Crafting Twelve-Column Layouts with Flexbox

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If there's one thing flexbox excels at, it's twelve-column layouts. In a twelve-column layout, the page is broken into twelve invisible columns. These columns have small amounts of space between them, called gutters. The page is divided into rows, and the containers in the rows take up a certain number of columns.

A twelve-column grid with columns and gutters

If you start to look for them, you'll see twelve-column layouts everywhere. Take a look at these landing pages from Heroku, ChowNow and Square. Notice how the sections are broken up into halves, thirds and fourths?

Examples of twelve-column layouts from Heroku, ChowNow and Square

In this article, I'll show you how to use flexbox's flex-grow, flex-shrink and flex-basis properties to build twelve-column layouts, without the need for a library!

This article is an excerpt from Unraveling Flexbox, a book and video series on building flexbox layouts for the real world. If you like this post, be to check out the full series and subscribe to the Free Flexbox Starter Course.

Setting Up the Container

Let's say you want each of the <div> elements in the following HTML to take up a third of the <section>.

<section>
  <div class="column">First</div>
  <div class="column">Second</div>
  <div class="column">Third</div>
</section>

By default, the <section> element takes up 100% of the width of the screen. Start by limiting its width to 740 pixels. While you're at it, also add some space around the columns.

section {
  max-width: 740px;
  margin: 0 auto;
}

.column {
  margin: 10px;
}

Pop open the code examples and try dragging your browser window until it's smaller than 740 pixels. Notice how the <section> gets smaller as the screen shrinks, but stays fixed when the screen is larger than 740 pixels?

Flexin' It Up

Make the <section> a flex container by setting it's display to flex.

section {
  max-width: 740px;
  margin: 0 auto;
  display: flex;
}

By default, flexbox sets the widths of the columns to the size of their content. You can change this behavior by using the flex-grow and flex-shrink properties.

The flex-grow property tells flexbox how to grow the item to take up additional space, if necessary. flex-shrink tells flexbox how to shrink when necessary. Since we want the columns to behave the same while growing and shrinking, set both of these properties to 1.

.column {
  margin: 10px;
  flex-grow: 1;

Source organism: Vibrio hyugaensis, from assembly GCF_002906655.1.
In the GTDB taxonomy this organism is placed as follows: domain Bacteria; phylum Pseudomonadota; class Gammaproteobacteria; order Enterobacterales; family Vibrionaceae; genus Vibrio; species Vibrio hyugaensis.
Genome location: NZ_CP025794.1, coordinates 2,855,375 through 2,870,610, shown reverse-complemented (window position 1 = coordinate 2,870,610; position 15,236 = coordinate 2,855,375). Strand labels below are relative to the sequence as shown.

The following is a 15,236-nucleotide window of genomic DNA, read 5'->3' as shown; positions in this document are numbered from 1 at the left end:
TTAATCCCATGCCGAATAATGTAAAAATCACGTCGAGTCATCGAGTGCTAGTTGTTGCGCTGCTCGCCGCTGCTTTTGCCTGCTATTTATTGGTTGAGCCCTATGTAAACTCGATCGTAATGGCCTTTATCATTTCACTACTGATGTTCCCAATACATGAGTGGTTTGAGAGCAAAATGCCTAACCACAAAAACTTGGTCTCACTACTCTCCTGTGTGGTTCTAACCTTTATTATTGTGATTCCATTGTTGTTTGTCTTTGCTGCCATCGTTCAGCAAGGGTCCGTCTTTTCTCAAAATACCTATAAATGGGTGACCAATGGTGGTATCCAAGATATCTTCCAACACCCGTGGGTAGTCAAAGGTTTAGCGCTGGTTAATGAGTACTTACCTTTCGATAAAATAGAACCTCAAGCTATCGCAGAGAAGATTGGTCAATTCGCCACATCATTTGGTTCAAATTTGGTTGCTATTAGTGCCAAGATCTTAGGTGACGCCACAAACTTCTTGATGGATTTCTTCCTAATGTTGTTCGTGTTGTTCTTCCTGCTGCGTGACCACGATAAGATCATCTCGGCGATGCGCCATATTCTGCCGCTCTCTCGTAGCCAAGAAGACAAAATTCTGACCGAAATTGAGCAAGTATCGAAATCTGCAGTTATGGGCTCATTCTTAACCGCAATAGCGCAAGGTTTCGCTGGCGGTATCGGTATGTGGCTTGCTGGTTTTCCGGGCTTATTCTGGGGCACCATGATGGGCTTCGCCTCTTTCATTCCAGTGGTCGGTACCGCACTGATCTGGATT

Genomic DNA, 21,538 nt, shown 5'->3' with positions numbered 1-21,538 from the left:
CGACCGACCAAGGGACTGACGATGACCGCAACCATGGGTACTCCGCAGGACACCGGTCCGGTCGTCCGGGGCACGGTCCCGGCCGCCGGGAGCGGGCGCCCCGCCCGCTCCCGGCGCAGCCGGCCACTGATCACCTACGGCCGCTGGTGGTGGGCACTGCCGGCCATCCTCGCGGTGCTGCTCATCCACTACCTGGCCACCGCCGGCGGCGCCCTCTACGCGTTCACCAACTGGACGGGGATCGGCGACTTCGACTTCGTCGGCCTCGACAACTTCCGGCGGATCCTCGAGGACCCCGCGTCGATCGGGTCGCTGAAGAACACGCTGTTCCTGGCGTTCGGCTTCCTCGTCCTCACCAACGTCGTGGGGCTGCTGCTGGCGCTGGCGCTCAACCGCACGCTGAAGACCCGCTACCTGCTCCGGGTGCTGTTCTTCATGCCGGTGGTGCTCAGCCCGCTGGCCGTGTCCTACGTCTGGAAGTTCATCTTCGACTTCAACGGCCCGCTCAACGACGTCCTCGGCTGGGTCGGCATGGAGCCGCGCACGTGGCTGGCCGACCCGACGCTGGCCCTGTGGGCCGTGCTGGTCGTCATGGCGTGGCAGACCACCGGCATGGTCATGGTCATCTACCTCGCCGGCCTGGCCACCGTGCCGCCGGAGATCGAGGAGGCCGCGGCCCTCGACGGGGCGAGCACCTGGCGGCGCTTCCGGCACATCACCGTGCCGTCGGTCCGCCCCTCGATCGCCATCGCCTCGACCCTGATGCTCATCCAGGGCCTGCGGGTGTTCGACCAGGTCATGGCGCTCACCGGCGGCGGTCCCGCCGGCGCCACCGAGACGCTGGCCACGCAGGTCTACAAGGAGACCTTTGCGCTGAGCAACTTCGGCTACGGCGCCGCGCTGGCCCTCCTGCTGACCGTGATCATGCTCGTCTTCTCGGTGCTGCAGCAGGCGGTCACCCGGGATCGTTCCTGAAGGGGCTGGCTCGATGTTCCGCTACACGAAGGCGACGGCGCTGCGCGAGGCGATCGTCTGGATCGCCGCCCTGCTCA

flex-shrink: 1;
}

Woohoo! The flexbox container now fills up three columns. The values for flex-grow and flex-shrink are proportional, meaning they change relative to other items in the flex container. Flexbox adds the values for the properties and then divides each column's value by that sum. So each column takes up 1 ÷ (1 + 1 + 1), or ⅓ of the total space.

What happens if one of the columns has a different value?

.column:first-of-type {
  flex-grow: 2;
  flex-shrink: 2;
}

The first column takes up the same amount of space as the other two. That's because the values add up to 4, so the first column is:

2 ÷ (2 + 1 + 1) = ½

The other two are:

1 ÷ (2 + 1 + 1) = ¼

All About That Basis

If you look closely at the last example, you'll notice that the first column doesn't quite cover half of the container. If you add more content to the third column, you can really see the problem.

<section>
  <div class="column">First</div>
  <div class="column">Second</div>
  <div class="column">
    The third column, with more content than
    before!
  </div>
</section>

What's going on? Why is flexbox not flexing correctly?

It turns out flexbox doesn't distribute space evenly to each column. It figures out how much space each column starts with, specified by the flex-basis property. Then, the remaining space is distributed using the flex-grow and flex-shrink properties.

This might seem confusing, and that's because it is. The way this stuff adds up is really complicated, but don't worry, you don't need to understand the nuances to use flexbox.

Since we don't care about how much space the content originally takes up, set flex-basis to 0.

.column {
  margin: 10px;
  flex-grow: 1;
  flex-shrink: 1;
  flex-basis: 0;
}

.column:first-of-type {
  flex-grow: 2;
  flex-shrink: 2;
  flex-basis: 0;
}

Tah-dah! It works! Well, kind of—there's one last thing to fix.

More Flex Basis

If you add another section below the first, you can see the problem.

<section>
  <div class="column">First</div>
  <div class="column">Second</div>
  <div class="column">Third</div>
</section>
<section>
  <div class="column">First</div>
  <div class="column">Second</div>
  <div class="column">Third</div>
  <div class="column">Fourth</div>
</section>
.column {
  margin: 10px;
  flex-grow: 1;
  flex-shrink: 1;
  flex-basis: 0;
}

section:first-of-type .column:first-of-type {
  flex-grow: 2;
  flex-shrink: 2;
  flex-basis: 0;
}

Why don't the columns line up? It's because flexbox includes the padding, border and margin in the basis when it calculates how big the item should be.

The first and second columns in the second row have 22 pixels between them (20 pixels for the gutter and 2 pixels for the borders). We can add this missing space to the first column in the first row by setting flex-basis to 22px.

section:first-of-type .column:first-of-type {
  flex-grow: 2;
  flex-shrink: 2;
  flex-basis: 22px;
}

Shorthand

Together, flex-grow, flex-shrink and flex-basis form the cornerstone of what makes flexbox flexible. Since these properties are so closely tied together, there's a handy shorthand property, flex, that lets you set all three. You can use it like this:

flex: <flex-grow> <flex-shrink> <flex-basis>;

We can rewrite our CSS to look like this:

.column {
  flex: 1 1 0px;
}

section:first-of-type .column:first-of-type {
  flex: 2 2 22px;
}

Ahh, that's better. Why the 0px in the first flex declaration? There's a bug in Internet Explorer 10 and 11 that ignores flex if the basis doesn't include a unit.

That's It!

You've covered a ton of great stuff in this article, including flex-grow, flex-shrink and flex-basis. You've also seen how these properties can be used to implement twelve-column layouts.